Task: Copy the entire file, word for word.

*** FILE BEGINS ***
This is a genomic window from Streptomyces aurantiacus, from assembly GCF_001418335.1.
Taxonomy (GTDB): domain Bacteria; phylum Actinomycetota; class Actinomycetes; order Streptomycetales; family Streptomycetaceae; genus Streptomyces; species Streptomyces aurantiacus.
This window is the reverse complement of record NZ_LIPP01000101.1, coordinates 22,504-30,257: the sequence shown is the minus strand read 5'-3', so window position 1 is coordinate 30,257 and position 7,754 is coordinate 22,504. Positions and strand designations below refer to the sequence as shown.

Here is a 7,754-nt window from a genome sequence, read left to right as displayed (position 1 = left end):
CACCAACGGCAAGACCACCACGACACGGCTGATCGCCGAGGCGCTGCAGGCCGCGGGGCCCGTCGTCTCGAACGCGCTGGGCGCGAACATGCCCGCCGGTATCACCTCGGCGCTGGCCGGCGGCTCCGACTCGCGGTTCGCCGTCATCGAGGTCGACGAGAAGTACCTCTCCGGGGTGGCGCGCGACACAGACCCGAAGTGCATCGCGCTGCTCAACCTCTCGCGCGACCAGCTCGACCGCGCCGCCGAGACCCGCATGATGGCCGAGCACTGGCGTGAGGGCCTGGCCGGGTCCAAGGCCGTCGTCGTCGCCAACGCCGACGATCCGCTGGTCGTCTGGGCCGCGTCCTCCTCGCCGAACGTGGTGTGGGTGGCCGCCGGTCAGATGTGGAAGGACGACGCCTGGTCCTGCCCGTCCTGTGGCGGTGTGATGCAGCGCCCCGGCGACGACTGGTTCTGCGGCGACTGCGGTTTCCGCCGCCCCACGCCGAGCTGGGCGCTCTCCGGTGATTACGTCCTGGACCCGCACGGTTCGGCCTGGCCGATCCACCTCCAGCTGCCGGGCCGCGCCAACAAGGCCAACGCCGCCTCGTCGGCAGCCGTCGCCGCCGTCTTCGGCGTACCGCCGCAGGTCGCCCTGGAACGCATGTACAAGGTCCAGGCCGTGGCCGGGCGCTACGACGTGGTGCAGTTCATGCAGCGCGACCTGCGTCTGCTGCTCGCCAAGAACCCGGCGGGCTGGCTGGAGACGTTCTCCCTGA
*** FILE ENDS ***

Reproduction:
This is a genomic window from Streptomyces aurantiacus, from assembly GCF_001418335.1.
Taxonomy (GTDB): domain Bacteria; phylum Actinomycetota; class Actinomycetes; order Streptomycetales; family Streptomycetaceae; genus Streptomyces; species Streptomyces aurantiacus.
This window is the reverse complement of record NZ_LIPP01000101.1, coordinates 22,504-30,257: the sequence shown is the minus strand read 5'-3', so window position 1 is coordinate 30,257 and position 7,754 is coordinate 22,504. Positions and strand designations below refer to the sequence as shown.

Here is a 7,754-nt window from a genome sequence, read left to right as displayed (position 1 = left end):
CACCAACGGCAAGACCACCACGACACGGCTGATCGCCGAGGCGCTGCAGGCCGCGGGGCCCGTCGTCTCGAACGCGCTGGGCGCGAACATGCCCGCCGGTATCACCTCGGCGCTGGCCGGCGGCTCCGACTCGCGGTTCGCCGTCATCGAGGTCGACGAGAAGTACCTCTCCGGGGTGGCGCGCGACACAGACCCGAAGTGCATCGCGCTGCTCAACCTCTCGCGCGACCAGCTCGACCGCGCCGCCGAGACCCGCATGATGGCCGAGCACTGGCGTGAGGGCCTGGCCGGGTCCAAGGCCGTCGTCGTCGCCAACGCCGACGATCCGCTGGTCGTCTGGGCCGCGTCCTCCTCGCCGAACGTGGTGTGGGTGGCCGCCGGTCAGATGTGGAAGGACGACGCCTGGTCCTGCCCGTCCTGTGGCGGTGTGATGCAGCGCCCCGGCGACGACTGGTTCTGCGGCGACTGCGGTTTCCGCCGCCCCACGCCGAGCTGGGCGCTCTCCGGTGATTACGTCCTGGACCCGCACGGTTCGGCCTGGCCGATCCACCTCCAGCTGCCGGGCCGCGCCAACAAGGCCAACGCCGCCTCGTCGGCAGCCGTCGCCGCCGTCTTCGGCGTACCGCCGCAGGTCGCCCTGGAACGCATGTACAAGGTCCAGGCCGTGGCCGGGCGCTACGACGTGGTGCAGTTCATGCAGCGCGACCTGCGTCTGCTGCTCGCCAAGAACCCGGCGGGCTGGCTGGAGACGTTCTCCCTGA